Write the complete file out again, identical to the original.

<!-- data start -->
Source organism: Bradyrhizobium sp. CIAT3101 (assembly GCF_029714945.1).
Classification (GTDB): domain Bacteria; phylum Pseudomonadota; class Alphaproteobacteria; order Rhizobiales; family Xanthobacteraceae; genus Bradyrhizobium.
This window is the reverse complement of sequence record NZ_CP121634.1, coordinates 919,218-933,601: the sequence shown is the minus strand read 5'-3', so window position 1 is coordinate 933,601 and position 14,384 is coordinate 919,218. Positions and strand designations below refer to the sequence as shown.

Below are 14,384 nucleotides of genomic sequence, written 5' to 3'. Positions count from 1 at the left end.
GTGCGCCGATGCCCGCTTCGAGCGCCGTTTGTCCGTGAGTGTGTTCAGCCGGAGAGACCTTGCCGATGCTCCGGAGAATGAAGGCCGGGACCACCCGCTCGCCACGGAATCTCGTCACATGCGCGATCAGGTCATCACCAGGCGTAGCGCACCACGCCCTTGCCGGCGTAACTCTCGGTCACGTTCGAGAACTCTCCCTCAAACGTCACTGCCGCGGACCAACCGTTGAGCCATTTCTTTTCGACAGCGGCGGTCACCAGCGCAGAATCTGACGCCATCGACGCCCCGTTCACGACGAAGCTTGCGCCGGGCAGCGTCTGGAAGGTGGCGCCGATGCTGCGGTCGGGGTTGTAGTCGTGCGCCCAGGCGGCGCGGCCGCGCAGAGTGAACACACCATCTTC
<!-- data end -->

Source organism: Bradyrhizobium sp. CIAT3101 (assembly GCF_029714945.1).
Classification (GTDB): domain Bacteria; phylum Pseudomonadota; class Alphaproteobacteria; order Rhizobiales; family Xanthobacteraceae; genus Bradyrhizobium.
This window is the reverse complement of sequence record NZ_CP121634.1, coordinates 919,218-933,601: the sequence shown is the minus strand read 5'-3', so window position 1 is coordinate 933,601 and position 14,384 is coordinate 919,218. Positions and strand designations below refer to the sequence as shown.

Below are 14,384 nucleotides of genomic sequence, written 5' to 3'. Positions count from 1 at the left end.
GTGCGCCGATGCCCGCTTCGAGCGCCGTTTGTCCGTGAGTGTGTTCAGCCGGAGAGACCTTGCCGATGCTCCGGAGAATGAAGGCCGGGACCACCCGCTCGCCACGGAATCTCGTCACATGCGCGATCAGGTCATCACCAGGCGTAGCGCACCACGCCCTTGCCGGCGTAACTCTCGGTCACGTTCGAGAACTCTCCCTCAAACGTCACTGCCGCGGACCAACCGTTGAGCCATTTCTTTTCGACAGCGGCGGTCACCAGCGCAGAATCTGACGCCATCGACGCCCCGTTCACGACGAAGCTTGCGCCGGGCAGCGTCTGGAAGGTGGCGCCGATGCTGCGGTCGGGGTTGTAGTCGTGCGCCCAGGCGGCGCGGCCGCGCAGAGTGAACACACCATCTTC